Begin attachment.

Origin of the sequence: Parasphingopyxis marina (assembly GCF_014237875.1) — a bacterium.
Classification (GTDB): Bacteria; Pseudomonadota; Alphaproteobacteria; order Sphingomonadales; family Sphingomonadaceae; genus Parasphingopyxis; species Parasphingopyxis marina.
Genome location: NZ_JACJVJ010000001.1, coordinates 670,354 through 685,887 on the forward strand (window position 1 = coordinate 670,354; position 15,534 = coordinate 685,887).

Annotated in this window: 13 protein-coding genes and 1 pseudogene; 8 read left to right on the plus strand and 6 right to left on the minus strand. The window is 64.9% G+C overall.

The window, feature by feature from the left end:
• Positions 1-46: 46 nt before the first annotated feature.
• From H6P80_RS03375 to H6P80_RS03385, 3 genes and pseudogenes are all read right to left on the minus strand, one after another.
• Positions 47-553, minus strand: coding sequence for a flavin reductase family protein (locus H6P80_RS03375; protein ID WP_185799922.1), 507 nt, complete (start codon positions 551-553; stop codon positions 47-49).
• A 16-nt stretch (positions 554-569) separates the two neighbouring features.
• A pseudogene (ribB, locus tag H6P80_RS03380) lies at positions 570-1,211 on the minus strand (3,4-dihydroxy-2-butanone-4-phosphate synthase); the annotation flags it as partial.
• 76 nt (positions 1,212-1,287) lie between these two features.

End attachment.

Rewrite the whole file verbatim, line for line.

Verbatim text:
Origin of the sequence: Parasphingopyxis marina (assembly GCF_014237875.1) — a bacterium.
Classification (GTDB): Bacteria; Pseudomonadota; Alphaproteobacteria; order Sphingomonadales; family Sphingomonadaceae; genus Parasphingopyxis; species Parasphingopyxis marina.
Genome location: NZ_JACJVJ010000001.1, coordinates 670,354 through 685,887 on the forward strand (window position 1 = coordinate 670,354; position 15,534 = coordinate 685,887).

Annotated in this window: 13 protein-coding genes and 1 pseudogene; 8 read left to right on the plus strand and 6 right to left on the minus strand. The window is 64.9% G+C overall.

The window, feature by feature from the left end:
• Positions 1-46: 46 nt before the first annotated feature.
• From H6P80_RS03375 to H6P80_RS03385, 3 genes and pseudogenes are all read right to left on the minus strand, one after another.
• Positions 47-553, minus strand: coding sequence for a flavin reductase family protein (locus H6P80_RS03375; protein ID WP_185799922.1), 507 nt, complete (start codon positions 551-553; stop codon positions 47-49).
• A 16-nt stretch (positions 554-569) separates the two neighbouring features.
• A pseudogene (ribB, locus tag H6P80_RS03380) lies at positions 570-1,211 on the minus strand (3,4-dihydroxy-2-butanone-4-phosphate synthase); the annotation flags it as partial.
• 76 nt (positions 1,212-1,287) lie between these two features.